Characteristics of a professional inventory clerk 

AIIC professional inventory clerks possess a wide range of characteristics have had to meet specific criteria to become a member of the association and are equipped to do their job to a high standard.

In this sector, nothing must go unnoticed as it could have a damaging effect on the safety and finances of the parties involved.

To become an inventory clerk in the property industry, you will need to be attentive and detailed when conveying information through reports and images. 

Inventory clerks must also perform their tasks in a set timeframe. Therefore, they must be highly efficient throughout the process, but not allow the time constraints to lower their standard of work.

The portfolio of homes that must be visited varies, but they always require good organisational skills, good systems and structure and planning. 

Inventory clerks must also be always alert. In this industry, there are a wide range of homes that must be visited and some homes might be hazardous while others are safe.

The criteria of a successful inventory clerk

Although some individuals may naturally have traits a good inventory clerk requires, getting the appropriate training and meeting the AIIC membership criteria will drastically enhance these. 

By investing time and a small fee in exchange for an inventory training course, you can equip yourself with the necessary skills. We welcome established and inexperienced clerks to learn the tricks of the trade through the courses we offer.

Legal and compliance issues, damage assessments, how to conduct reports in a time efficient manner and more essential information is taught during our training courses.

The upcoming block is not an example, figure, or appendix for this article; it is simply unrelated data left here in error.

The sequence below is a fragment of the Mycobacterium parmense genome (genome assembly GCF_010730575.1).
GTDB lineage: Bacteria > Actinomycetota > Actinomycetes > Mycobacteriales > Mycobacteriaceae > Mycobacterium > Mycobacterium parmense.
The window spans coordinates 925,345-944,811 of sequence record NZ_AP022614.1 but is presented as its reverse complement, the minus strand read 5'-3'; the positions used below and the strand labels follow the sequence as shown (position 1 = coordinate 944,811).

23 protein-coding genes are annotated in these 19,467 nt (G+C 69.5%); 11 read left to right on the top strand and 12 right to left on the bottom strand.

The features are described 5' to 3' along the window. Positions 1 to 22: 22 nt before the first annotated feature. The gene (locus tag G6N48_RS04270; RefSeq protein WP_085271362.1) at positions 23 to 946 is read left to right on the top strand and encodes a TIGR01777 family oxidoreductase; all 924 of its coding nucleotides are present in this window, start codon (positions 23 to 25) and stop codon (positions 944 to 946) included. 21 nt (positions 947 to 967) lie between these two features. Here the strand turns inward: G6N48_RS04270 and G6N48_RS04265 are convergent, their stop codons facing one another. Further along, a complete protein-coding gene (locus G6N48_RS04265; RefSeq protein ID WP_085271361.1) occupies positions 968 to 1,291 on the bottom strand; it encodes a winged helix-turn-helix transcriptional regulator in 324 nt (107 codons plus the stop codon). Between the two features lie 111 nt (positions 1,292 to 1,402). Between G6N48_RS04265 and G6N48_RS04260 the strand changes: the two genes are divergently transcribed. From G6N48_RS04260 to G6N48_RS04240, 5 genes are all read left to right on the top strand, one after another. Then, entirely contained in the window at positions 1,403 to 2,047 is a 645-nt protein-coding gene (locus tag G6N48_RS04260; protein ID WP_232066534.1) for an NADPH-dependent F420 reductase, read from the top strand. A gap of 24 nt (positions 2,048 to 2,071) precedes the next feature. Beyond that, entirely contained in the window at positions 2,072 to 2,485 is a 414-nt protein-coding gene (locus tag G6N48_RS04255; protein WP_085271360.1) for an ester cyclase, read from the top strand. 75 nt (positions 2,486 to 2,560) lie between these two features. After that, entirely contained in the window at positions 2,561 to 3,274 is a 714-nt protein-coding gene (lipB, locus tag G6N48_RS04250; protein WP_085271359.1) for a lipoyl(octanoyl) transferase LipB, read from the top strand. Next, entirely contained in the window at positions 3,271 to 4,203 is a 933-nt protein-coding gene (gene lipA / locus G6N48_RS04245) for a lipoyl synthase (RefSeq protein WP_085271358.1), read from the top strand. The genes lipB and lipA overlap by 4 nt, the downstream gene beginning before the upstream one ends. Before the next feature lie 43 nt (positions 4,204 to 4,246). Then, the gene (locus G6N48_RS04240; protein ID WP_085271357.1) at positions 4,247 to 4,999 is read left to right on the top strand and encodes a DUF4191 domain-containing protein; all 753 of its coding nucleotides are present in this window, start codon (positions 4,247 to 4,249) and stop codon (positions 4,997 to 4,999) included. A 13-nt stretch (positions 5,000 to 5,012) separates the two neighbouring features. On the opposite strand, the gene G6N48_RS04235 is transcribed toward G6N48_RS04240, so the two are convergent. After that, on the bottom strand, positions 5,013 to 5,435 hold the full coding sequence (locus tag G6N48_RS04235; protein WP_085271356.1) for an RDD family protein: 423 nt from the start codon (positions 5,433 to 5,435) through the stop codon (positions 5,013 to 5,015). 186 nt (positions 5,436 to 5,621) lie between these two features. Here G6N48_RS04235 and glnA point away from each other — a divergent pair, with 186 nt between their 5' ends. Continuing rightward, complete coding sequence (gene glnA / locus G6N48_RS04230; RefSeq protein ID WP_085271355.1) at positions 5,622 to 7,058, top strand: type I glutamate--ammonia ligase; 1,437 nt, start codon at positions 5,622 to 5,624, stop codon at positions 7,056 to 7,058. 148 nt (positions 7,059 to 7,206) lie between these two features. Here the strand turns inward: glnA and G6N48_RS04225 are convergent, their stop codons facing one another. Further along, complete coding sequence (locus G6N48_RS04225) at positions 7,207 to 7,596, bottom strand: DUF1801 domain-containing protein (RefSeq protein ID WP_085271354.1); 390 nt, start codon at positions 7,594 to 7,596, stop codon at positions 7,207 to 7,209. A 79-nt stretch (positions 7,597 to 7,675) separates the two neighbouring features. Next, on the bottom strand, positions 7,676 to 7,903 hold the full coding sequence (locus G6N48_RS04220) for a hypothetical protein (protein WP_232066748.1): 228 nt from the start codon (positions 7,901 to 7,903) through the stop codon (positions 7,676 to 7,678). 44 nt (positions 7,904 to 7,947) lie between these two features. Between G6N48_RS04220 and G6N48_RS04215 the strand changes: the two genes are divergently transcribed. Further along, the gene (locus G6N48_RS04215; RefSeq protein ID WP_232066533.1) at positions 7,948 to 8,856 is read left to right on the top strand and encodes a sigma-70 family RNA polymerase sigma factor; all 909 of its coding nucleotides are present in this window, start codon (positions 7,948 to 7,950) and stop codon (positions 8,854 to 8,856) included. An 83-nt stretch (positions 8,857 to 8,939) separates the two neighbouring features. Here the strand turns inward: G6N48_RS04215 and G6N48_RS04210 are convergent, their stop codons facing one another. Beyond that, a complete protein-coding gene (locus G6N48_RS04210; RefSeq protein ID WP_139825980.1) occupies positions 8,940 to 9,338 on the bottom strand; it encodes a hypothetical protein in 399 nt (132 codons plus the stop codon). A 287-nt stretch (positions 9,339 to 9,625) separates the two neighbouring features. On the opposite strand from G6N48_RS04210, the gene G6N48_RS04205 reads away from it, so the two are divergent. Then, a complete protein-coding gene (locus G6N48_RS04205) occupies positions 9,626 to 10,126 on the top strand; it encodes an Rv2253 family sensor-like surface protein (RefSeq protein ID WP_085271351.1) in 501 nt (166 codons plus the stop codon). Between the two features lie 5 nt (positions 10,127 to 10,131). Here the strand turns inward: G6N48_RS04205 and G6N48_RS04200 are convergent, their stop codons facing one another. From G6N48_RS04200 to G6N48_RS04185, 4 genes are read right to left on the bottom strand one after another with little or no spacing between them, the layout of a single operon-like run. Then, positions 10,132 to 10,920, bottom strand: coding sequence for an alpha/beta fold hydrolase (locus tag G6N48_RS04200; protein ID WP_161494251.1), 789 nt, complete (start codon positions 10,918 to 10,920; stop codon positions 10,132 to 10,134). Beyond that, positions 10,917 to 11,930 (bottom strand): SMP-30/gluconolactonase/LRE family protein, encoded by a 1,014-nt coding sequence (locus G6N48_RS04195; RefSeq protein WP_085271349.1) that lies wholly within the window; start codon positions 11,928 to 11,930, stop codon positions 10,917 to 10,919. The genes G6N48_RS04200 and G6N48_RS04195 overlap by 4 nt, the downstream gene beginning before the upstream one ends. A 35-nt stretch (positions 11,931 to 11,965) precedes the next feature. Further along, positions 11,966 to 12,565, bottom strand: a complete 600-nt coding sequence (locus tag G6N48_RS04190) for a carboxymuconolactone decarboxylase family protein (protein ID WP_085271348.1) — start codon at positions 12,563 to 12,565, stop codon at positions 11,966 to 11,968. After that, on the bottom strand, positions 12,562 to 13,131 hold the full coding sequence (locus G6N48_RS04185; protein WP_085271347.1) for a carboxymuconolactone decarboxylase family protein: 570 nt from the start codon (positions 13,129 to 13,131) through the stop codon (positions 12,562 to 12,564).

Furthermore, from a business aspect, these credentials can help to establish a good reputation and form trust with prospective clients.

The Association of Independent Inventory Clerks is a useful place to look for an inventory clerk, because you can be assured of a level of professionalism. You can find out more here.

As an agent or landlord, you want to protect your investments and establish smooth transitions from one tenant to the next. Here at The AIIC, we are dedicated to promoting the highest possible standards of accuracy and reliability in the inventory process and have been endorsing high levels of professionalism in the inventory business since 1996.

It is our mission to ensure proper information and training is provided and our bank of highly skilled members will provide the best possible service. For more information, please contact us or search for your local AIIC member clerk now.

You can also download a copy of our Code of Practice and Guidelines for Professional Practice guide here.


Mid-term inspections – how and why should they be carried out?

As the name denotes, a mid-term inspection is carried out at the middle of the tenancy. During this process, the landlord’s rental property is visited, and the overall condition of the home is documented through a detailed report. 

These inspections take approximately thirty minutes to conduct – however, depending on the size of the property, the time can vary.

The importance of mid-term inspections